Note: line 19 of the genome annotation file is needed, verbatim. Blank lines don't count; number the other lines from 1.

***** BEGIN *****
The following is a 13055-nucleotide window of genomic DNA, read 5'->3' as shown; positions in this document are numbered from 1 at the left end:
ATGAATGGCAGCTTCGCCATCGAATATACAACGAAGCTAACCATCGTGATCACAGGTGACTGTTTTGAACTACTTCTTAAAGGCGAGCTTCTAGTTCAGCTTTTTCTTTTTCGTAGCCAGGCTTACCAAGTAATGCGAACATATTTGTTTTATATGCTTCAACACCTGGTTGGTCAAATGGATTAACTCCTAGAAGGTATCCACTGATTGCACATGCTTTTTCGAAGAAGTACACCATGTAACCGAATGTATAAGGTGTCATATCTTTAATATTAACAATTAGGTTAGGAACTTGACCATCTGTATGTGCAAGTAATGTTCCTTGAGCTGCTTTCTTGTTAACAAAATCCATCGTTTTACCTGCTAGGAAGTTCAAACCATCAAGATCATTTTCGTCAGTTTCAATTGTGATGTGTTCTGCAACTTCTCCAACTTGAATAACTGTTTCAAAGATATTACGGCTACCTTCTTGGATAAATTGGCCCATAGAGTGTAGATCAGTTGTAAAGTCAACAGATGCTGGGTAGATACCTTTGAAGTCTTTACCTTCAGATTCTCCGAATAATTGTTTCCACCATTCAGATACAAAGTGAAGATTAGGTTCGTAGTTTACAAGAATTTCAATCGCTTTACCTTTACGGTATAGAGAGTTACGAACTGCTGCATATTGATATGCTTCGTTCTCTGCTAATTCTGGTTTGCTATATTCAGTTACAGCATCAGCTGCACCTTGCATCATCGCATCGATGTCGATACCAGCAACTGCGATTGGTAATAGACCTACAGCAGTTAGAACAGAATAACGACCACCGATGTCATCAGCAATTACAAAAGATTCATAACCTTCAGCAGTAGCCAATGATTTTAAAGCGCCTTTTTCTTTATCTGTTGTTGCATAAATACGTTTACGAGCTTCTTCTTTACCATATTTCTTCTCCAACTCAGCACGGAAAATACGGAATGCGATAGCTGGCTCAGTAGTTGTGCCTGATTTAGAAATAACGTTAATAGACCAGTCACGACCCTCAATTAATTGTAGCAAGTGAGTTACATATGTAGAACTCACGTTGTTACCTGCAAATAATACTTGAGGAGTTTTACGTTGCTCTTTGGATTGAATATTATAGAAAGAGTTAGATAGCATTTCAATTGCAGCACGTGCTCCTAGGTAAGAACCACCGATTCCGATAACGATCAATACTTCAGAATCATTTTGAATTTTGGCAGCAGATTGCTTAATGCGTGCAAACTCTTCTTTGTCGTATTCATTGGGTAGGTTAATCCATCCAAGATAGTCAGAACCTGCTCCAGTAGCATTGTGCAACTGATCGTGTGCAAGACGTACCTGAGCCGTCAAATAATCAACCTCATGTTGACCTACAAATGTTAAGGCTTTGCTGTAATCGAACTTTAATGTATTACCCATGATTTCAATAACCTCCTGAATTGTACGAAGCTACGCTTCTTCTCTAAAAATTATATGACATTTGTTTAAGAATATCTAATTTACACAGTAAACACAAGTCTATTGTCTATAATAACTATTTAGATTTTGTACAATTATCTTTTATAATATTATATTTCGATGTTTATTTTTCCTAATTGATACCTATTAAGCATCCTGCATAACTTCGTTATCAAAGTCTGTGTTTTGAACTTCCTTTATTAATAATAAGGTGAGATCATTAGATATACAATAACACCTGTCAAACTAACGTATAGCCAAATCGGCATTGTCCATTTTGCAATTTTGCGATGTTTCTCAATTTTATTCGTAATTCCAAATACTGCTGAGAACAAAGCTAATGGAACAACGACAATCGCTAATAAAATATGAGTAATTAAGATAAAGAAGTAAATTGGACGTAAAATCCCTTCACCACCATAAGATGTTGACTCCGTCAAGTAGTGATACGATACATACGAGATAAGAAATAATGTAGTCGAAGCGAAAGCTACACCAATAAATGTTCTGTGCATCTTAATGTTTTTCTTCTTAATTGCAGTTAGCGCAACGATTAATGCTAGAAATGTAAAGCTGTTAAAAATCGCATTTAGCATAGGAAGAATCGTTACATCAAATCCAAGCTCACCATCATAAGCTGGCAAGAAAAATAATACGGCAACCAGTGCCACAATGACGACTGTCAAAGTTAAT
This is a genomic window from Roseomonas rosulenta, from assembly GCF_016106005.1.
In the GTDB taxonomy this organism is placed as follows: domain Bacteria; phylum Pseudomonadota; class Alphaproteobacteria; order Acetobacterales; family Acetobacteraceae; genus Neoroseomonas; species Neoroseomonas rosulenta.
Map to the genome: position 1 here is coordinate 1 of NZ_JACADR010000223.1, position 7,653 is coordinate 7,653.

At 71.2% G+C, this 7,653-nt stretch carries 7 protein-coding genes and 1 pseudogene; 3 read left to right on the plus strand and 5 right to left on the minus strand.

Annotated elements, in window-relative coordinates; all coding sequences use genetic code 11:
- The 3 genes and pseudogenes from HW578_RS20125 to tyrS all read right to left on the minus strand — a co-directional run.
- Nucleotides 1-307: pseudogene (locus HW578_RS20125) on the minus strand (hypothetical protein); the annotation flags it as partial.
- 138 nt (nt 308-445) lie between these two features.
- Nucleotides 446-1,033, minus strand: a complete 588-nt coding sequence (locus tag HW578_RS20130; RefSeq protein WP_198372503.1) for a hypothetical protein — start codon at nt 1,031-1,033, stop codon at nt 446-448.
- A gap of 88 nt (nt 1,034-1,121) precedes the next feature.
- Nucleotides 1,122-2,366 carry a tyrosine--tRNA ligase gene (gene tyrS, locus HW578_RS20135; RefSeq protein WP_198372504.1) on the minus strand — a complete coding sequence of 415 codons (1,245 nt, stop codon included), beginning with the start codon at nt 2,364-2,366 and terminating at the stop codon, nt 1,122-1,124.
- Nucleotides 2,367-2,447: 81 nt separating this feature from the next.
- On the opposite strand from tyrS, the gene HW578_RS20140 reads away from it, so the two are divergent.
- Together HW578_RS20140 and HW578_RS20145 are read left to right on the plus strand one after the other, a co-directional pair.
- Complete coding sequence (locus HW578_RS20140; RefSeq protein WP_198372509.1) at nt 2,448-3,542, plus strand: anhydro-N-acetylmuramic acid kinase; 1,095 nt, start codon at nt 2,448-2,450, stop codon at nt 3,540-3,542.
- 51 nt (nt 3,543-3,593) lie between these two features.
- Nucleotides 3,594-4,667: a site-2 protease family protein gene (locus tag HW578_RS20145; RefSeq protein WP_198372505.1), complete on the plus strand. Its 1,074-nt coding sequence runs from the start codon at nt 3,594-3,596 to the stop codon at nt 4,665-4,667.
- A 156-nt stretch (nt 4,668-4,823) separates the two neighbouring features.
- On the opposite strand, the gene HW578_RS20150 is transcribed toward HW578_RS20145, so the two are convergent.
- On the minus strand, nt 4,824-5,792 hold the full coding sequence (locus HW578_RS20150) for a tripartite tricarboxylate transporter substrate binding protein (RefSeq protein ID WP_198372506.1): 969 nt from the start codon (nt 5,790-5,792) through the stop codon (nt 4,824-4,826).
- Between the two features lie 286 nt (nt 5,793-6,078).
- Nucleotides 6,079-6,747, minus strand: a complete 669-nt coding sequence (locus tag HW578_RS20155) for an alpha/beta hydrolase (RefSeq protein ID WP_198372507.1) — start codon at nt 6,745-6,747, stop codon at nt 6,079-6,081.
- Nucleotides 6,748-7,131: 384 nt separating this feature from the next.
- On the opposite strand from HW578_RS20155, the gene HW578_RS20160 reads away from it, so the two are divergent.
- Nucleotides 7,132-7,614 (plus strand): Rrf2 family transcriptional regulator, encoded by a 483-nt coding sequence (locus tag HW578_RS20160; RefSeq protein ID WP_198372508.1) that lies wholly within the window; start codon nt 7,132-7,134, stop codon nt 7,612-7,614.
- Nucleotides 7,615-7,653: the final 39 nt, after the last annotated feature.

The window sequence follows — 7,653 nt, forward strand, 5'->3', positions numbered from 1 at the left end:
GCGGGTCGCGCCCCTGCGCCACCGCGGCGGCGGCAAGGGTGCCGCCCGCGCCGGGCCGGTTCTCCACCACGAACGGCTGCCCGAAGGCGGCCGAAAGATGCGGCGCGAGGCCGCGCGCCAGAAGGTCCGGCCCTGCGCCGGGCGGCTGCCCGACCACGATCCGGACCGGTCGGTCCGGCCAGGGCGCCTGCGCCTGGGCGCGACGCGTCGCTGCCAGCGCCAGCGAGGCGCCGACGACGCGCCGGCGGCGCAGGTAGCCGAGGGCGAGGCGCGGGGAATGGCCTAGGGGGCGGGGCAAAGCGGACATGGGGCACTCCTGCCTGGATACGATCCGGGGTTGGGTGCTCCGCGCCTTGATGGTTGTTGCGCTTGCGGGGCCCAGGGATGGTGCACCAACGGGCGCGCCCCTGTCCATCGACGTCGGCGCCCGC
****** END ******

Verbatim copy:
- Nucleotides 3,594-4,667: a site-2 protease family protein gene (locus tag HW578_RS20145; RefSeq protein WP_198372505.1), complete on the plus strand. Its 1,074-nt coding sequence runs from the start codon at nt 3,594-3,596 to the stop codon at nt 4,665-4,667.